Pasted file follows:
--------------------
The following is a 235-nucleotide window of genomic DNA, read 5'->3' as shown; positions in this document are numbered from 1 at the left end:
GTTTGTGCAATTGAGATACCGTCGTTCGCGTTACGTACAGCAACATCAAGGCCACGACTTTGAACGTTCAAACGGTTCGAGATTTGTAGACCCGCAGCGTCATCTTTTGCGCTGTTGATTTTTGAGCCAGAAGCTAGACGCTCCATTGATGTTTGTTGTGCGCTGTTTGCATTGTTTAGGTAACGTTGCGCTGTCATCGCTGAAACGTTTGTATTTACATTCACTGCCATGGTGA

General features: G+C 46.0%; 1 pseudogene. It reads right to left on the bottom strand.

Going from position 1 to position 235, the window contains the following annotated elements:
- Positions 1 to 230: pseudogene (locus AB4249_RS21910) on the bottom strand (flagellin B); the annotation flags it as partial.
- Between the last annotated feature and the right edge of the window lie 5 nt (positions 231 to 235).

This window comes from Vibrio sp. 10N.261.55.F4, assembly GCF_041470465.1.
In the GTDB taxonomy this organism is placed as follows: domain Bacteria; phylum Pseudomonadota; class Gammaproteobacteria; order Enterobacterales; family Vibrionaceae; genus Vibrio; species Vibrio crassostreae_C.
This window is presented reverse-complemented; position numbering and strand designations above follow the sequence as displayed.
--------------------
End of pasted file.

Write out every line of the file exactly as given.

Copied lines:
The following is a 235-nucleotide window of genomic DNA, read 5'->3' as shown; positions in this document are numbered from 1 at the left end:
GTTTGTGCAATTGAGATACCGTCGTTCGCGTTACGTACAGCAACATCAAGGCCACGACTTTGAACGTTCAAACGGTTCGAGATTTGTAGACCCGCAGCGTCATCTTTTGCGCTGTTGATTTTTGAGCCAGAAGCTAGACGCTCCATTGATGTTTGTTGTGCGCTGTTTGCATTGTTTAGGTAACGTTGCGCTGTCATCGCTGAAACGTTTGTATTTACATTCACTGCCATGGTGA

General features: G+C 46.0%; 1 pseudogene. It reads right to left on the bottom strand.

Going from position 1 to position 235, the window contains the following annotated elements:
- Positions 1 to 230: pseudogene (locus AB4249_RS21910) on the bottom strand (flagellin B); the annotation flags it as partial.
- Between the last annotated feature and the right edge of the window lie 5 nt (positions 231 to 235).

This window comes from Vibrio sp. 10N.261.55.F4, assembly GCF_041470465.1.
In the GTDB taxonomy this organism is placed as follows: domain Bacteria; phylum Pseudomonadota; class Gammaproteobacteria; order Enterobacterales; family Vibrionaceae; genus Vibrio; species Vibrio crassostreae_C.
This window is presented reverse-complemented; position numbering and strand designations above follow the sequence as displayed.